If you scroll through your Instagram or Snapchat, you’ve undoubtedly seen at least a few pictures of Kylie Jenner and her latest addition to her makeup line, or maybe you’ve read the brand new scoop on the upcoming iPhone, or the newest shoe trend literally everyone seems to follow (like this one, basically) Sit down with your family for dinner, and your sister will tell you about amazing deals in this store or that one. In fact, the average American sees 1600 advertisements everyday. It seems as though we are constantly on this search for the newest thing, the newest trend to follow, and what to buy. The truth is, it wasn’t always like this. 70 or even 60 years ago, everyone (with the exception of the rich) brought things purely out of necessity. Unnecessary spending was frowned upon and seen as wasteful. So, how did we ever come to be such a consumerist society?
In order to understand this question, we first have to know that to live means to consume. As humans, and as living things, we have always and will always consume oxygen to breathe, food to eat, and water to drink. Consumption isn’t a bad thing; it’s completely natural and it’s been going on since we came to be. However, as technology has advanced, so has our ability to consume. An example of this is food. We could potentially live off the same simple diet our great-grandparents did just fine. But now that we have the technology and means to enjoy delicacies like chocolate, burgers, and ice creams, why would we ever want to settle for less? Another example is clothing. Really, two or three sets of good quality clothing is all we need. But with so much choice, and so much pressure to fit in (or to stand out), buying clothes has become somewhat of a hobby for many. Now we need a different pair of earrings to go with every outfit, a fresh shirt for every day of the week, and they all need to be washed and ironed to perfection. (keep in mind that this contributes to our growing rate of energy use, which means air pollution) Humans have always loved to consume, but now that it’s so much more convenient, it’s come to the point where it’s taken over our lives.
Especially since the end of World War Two; America was experiencing expansion in many ways. There was a great economic boom, as well as a Baby Boom, and as men were returning home from war the suburban culture was born. An easy, fun, and much-needed lifestyle was marketed towards the new families after the depression the war had caused. Processed food, plastic toys, saran wrap: all of these daily and convenient household necessities had been invented during this time, making USA the standard of living across the world. This easy lifestyle spread quickly, but the problem is that the ‘simplifying’ of our lives still hasn’t stopped today. Whether it be doggy treat dispensers , or a hands-free book holder, our desire to make our lives easier is messing them up much more than is obvious.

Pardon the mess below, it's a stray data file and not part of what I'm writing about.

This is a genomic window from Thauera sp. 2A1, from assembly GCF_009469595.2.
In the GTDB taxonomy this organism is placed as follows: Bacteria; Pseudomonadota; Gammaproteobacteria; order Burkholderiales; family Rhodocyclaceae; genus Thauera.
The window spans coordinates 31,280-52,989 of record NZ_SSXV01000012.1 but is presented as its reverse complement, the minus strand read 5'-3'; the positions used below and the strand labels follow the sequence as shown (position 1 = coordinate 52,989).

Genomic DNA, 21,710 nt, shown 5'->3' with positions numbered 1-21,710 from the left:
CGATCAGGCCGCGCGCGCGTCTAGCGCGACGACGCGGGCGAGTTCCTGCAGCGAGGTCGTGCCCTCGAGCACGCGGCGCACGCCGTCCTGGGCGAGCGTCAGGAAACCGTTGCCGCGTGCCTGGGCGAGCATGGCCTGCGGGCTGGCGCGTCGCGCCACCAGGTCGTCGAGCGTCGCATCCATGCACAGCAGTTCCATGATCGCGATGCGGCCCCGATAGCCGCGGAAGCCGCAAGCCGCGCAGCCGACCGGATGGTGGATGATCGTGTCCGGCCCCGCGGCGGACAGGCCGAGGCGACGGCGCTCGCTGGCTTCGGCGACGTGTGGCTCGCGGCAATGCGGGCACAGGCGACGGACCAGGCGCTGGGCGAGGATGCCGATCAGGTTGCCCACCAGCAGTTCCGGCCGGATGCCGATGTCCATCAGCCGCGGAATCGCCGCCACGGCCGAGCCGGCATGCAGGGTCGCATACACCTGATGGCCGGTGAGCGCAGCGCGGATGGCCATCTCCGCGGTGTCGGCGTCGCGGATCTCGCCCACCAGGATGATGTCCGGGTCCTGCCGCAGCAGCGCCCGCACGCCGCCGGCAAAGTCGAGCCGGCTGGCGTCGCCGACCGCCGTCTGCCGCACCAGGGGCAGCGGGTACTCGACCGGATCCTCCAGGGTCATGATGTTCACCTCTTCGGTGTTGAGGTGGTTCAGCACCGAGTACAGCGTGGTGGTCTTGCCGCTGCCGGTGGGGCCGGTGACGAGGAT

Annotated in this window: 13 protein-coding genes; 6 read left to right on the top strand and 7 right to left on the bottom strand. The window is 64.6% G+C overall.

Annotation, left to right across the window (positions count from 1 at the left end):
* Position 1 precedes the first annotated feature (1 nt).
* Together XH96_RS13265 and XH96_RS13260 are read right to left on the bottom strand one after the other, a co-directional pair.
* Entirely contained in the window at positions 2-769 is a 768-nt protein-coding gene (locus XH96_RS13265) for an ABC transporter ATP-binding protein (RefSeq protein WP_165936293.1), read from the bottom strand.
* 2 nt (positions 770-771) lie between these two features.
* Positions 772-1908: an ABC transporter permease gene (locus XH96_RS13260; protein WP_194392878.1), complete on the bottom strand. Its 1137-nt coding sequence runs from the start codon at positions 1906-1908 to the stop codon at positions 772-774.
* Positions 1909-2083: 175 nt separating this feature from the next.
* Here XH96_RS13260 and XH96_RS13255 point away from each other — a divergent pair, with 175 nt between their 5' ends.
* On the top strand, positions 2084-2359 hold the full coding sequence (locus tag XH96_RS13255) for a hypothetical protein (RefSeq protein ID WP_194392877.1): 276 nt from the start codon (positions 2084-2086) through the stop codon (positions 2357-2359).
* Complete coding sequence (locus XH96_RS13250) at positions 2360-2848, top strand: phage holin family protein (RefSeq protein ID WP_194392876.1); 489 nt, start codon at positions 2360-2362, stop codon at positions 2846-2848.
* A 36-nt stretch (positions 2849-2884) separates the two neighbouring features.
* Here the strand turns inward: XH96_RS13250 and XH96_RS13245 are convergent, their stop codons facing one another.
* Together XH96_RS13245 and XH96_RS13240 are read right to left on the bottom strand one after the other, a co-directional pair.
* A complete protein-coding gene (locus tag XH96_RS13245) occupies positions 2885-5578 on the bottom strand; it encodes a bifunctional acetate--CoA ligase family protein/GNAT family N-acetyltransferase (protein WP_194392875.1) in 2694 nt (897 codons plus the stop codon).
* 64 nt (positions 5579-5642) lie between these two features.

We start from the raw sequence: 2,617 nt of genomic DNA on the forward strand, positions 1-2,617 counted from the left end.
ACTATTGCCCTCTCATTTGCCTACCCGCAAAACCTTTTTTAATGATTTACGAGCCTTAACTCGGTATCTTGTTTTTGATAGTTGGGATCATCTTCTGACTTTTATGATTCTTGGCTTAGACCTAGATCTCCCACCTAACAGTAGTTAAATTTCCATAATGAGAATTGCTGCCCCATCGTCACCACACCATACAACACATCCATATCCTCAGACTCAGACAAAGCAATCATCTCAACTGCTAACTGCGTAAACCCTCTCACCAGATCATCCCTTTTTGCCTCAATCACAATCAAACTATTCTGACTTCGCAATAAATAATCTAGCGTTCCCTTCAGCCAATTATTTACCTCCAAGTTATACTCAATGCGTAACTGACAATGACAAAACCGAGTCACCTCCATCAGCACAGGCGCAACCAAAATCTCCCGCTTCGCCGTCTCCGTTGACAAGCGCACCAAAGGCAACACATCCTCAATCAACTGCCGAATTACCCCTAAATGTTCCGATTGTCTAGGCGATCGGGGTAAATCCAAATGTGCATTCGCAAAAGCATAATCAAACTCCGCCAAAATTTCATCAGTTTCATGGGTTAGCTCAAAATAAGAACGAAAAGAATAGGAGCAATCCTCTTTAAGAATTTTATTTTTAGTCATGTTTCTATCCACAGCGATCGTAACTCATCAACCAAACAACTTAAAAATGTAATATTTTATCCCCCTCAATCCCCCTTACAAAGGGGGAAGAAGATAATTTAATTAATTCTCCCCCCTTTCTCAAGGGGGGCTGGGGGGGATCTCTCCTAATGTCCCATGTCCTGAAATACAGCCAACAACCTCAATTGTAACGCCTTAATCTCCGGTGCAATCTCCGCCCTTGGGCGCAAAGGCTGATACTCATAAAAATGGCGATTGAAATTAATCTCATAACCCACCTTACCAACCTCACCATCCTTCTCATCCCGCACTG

And there are actually many of us who do care about the environment, and we do want to make a difference; but the solutions we learn about in school and see on the TV have turned being ‘eco-friendly’ into a business. Ideas like ‘buy a more energy-efficent dish washer!’, or ‘buy an electric car!’ are often nothing more than schemes dreamed up by the same businesses who messed up the environment in the first place. It’s kind of like becoming obese because of fast food and then McDonald’s pretending that they’re good for you now that they have salads. It just isn’t idealistic or real. Consumerism is causing us to forget the good life Mother Nature made for us. Fruit is candy, our legs are our transportation, and nature is our playground.
And no, you don’t need a doggy treat dispenser. That’s what a bowl is for. Nor do you need a hands-free book holder. That’s why you have hands!
By Gurher Sidhu